Around Bangalore: Parks

Bangalore is indeed a ‘Garden city’ even now; not many can boast of such vast gardens in the heart of the city. Blessed with a pleasant climate and fertile land, Bangalore was also fortunate to have many rulers with a love for parks. Read about Bangalore’s famous parks and gardens.

1. Lalbagh Botanical Garden

Details

Lalbagh was created in 1760 covering an area of 40 acres, as a private garden for the then Mysore Rulers, Haider Ali and Tipu Sultan. Today, spread across an area of 240 acres, the lush green garden is famous for diverse and exotic flora collected from all over the world. A treasure house for the botanists, it is a huge lung space for the common man and a joggers’ delight.

The famous Lalbagh Glass House, where the annual flower shows are held, was built in 1889 to commemorate the arrival of Prince of Wales. It had been designed on the lines of London’s Crystal Palace. Lalbagh is also home to one of the four watch towers built by Kempegowda II, the founder of Bangalore City.

Did you know?

Next time you enter Lalbagh through the West Gate observe the lantern shaped granite gate lodge. This was originally at the entrance of Dewan P N Krishnamurthy’s Bungalow in Kumara Krupa. While on his morning city rounds, the then Dewan Sir Mirza Ismail happened to notice the bungalow, then a Government property, being demolished. The ornamental gate lodge caught his attention and he immediately rescued it. It was defabricated and reinstalled at the Lalbagh West Gate.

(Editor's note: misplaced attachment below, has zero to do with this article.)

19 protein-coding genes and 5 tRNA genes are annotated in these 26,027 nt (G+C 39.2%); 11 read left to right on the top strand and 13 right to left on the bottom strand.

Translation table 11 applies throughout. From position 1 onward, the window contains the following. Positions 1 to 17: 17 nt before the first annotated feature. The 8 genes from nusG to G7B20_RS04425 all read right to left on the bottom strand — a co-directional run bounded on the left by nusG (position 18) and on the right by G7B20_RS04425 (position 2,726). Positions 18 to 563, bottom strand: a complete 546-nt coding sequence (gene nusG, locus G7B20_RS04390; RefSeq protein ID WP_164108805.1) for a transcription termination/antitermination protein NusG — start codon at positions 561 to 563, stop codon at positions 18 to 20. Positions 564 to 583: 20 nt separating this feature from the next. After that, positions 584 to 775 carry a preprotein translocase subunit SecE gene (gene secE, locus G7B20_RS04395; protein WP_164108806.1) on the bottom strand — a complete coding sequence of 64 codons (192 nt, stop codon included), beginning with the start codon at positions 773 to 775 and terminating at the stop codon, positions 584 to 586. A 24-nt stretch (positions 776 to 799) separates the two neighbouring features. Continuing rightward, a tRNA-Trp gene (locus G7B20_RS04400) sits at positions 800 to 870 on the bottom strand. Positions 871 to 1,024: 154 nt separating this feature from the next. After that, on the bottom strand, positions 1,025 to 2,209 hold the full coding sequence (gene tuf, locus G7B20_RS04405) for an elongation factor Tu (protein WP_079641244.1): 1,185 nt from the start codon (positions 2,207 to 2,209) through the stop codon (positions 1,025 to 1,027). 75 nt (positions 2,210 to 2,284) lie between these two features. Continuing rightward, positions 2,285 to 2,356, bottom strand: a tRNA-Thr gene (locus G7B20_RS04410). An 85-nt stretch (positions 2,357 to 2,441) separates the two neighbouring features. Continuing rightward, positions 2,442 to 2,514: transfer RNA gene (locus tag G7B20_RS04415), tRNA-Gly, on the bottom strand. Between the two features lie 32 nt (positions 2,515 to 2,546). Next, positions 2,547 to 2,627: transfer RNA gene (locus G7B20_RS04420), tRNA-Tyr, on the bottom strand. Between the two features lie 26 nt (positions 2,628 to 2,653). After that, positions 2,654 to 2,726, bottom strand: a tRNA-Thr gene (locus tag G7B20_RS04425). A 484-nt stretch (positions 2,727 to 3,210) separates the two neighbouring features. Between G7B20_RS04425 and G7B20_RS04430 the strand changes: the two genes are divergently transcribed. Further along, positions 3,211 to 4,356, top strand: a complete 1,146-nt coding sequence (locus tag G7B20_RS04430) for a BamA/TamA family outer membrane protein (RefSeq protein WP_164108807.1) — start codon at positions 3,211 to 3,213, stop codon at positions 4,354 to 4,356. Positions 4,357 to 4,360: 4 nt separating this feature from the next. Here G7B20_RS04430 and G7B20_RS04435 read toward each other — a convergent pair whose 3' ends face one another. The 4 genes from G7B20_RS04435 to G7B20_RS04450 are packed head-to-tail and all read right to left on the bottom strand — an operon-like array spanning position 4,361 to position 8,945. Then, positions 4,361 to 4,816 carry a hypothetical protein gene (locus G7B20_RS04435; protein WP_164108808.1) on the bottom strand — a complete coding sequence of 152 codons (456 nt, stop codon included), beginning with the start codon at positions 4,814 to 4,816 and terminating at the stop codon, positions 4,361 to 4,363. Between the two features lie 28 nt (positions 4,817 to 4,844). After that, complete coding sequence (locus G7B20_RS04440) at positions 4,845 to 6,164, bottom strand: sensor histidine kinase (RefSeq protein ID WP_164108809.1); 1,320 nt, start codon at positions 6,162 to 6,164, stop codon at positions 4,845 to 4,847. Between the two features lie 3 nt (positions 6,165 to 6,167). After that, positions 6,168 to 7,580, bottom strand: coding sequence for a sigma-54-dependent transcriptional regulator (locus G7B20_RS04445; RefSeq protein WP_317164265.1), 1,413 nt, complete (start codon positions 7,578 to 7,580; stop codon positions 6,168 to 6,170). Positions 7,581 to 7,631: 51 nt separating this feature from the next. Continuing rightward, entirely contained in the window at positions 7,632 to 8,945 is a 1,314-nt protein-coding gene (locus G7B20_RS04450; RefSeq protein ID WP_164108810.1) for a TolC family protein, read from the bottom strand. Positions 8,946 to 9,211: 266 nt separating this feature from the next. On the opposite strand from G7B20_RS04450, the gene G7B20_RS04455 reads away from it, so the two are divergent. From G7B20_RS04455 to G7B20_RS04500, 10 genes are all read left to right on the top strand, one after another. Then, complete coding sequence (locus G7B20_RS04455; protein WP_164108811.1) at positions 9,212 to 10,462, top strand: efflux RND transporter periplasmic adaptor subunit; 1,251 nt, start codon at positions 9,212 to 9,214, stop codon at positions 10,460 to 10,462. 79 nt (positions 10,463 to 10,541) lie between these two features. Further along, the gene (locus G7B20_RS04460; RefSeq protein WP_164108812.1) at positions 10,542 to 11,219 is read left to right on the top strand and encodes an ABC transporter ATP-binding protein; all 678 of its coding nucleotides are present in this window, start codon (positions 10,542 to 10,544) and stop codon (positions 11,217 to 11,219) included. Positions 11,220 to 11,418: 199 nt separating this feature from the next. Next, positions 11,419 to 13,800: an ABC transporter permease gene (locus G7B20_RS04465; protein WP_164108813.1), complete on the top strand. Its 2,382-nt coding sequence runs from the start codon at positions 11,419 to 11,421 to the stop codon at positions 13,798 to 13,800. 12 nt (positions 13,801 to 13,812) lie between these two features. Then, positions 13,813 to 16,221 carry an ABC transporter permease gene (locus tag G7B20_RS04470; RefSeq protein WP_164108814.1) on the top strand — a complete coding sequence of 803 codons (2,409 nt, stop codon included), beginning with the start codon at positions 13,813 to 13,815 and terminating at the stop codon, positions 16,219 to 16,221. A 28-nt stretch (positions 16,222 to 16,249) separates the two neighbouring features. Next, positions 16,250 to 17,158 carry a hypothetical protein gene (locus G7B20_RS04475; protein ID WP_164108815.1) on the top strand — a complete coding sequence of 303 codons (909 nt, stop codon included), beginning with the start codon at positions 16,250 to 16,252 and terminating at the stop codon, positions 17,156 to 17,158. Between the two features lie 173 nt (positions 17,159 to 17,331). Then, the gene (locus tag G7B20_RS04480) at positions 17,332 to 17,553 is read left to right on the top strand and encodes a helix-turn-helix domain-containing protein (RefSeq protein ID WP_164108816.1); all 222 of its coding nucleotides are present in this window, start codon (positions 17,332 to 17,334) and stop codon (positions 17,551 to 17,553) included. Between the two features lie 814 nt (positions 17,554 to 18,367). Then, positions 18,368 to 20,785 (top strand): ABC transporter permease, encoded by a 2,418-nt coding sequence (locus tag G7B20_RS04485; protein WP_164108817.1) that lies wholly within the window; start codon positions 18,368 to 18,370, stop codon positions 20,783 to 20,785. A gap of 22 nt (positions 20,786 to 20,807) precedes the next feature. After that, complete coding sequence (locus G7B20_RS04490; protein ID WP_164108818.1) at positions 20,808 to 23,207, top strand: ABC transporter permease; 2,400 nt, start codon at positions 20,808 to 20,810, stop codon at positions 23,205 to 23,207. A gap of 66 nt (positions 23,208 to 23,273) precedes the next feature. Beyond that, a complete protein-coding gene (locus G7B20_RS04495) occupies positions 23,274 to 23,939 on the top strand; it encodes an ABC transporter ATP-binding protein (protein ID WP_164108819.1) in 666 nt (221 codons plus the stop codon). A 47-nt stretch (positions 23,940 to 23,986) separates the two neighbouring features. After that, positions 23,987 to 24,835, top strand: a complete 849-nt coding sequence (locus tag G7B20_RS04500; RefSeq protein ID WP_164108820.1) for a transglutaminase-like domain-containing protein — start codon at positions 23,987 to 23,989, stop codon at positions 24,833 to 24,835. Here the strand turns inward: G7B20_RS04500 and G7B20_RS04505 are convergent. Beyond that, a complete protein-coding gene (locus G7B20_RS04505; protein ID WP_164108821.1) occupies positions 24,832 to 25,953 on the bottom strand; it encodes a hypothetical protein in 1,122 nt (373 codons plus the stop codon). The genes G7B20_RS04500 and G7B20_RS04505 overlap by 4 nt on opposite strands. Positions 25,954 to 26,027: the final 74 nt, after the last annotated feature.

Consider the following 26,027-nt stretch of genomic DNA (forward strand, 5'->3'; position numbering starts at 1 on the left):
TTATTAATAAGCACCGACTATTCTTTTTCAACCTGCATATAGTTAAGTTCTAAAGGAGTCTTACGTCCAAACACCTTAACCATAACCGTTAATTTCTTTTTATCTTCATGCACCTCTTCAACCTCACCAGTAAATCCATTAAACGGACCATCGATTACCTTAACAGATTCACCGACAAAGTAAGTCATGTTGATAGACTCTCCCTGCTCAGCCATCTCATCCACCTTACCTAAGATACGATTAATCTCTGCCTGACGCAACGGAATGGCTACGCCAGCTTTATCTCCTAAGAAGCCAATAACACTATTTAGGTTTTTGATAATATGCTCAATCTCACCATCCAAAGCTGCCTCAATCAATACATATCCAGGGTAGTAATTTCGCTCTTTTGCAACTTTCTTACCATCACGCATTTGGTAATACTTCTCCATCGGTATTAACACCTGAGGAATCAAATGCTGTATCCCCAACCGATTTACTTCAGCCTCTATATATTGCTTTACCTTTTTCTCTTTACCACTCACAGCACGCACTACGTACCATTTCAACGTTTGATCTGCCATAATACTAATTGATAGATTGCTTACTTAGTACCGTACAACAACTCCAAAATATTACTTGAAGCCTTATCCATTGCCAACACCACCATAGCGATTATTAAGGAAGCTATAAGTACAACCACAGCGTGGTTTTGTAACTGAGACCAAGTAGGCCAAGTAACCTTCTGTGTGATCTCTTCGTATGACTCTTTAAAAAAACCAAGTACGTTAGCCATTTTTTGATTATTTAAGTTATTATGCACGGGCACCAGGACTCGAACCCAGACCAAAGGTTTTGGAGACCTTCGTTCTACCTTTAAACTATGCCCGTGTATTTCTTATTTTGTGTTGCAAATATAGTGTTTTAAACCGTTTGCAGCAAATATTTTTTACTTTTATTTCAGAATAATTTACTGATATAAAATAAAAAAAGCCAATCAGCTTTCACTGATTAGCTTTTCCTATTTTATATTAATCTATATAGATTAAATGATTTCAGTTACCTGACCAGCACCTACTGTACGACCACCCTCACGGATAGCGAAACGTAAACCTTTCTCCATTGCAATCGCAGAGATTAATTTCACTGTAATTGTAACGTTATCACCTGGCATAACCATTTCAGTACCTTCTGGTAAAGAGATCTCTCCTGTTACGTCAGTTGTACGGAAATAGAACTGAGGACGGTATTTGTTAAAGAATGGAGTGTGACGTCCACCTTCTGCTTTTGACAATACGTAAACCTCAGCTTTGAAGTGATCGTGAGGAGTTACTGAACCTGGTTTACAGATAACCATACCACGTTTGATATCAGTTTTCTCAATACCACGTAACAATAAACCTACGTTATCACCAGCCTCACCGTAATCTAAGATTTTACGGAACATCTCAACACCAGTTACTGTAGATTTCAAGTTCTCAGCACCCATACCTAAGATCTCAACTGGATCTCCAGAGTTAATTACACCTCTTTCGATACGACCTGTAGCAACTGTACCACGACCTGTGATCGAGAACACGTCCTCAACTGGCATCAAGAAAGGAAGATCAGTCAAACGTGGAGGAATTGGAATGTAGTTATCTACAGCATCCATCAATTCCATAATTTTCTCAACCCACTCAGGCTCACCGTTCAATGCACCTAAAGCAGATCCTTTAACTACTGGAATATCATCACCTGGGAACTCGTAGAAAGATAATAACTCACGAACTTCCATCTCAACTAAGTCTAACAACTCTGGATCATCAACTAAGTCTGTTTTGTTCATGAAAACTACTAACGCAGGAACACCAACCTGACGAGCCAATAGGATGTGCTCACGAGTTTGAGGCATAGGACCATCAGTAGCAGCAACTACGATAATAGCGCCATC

Location

Lalbagh has four gates (East gate- Double Road, North Gate – Subbaiah Circle, South Gate – Jayanagar, West Gate – Basavangudi). Vehicles are allowed only through the East Gate Entrance. The Park is open daily from 6.00 am to 7pm.

References

http://www.horticulture.kar.nic.in/lalbagh.htm
Book: Studies on Dewan Sir Mirza, Mythic Society – Bangalore

2. Cubbon Park

Details

The Cubbon Park was created by Sir Richard Sankey, the then chief Engineer of Mysore. It has been named after Lord Cubbon, the longest serving British administrator of Bangalore. It covers an area of 334 acres and holds many official structures like High Court, Sheshadri Iyer Memorial Hall and the Government Museum.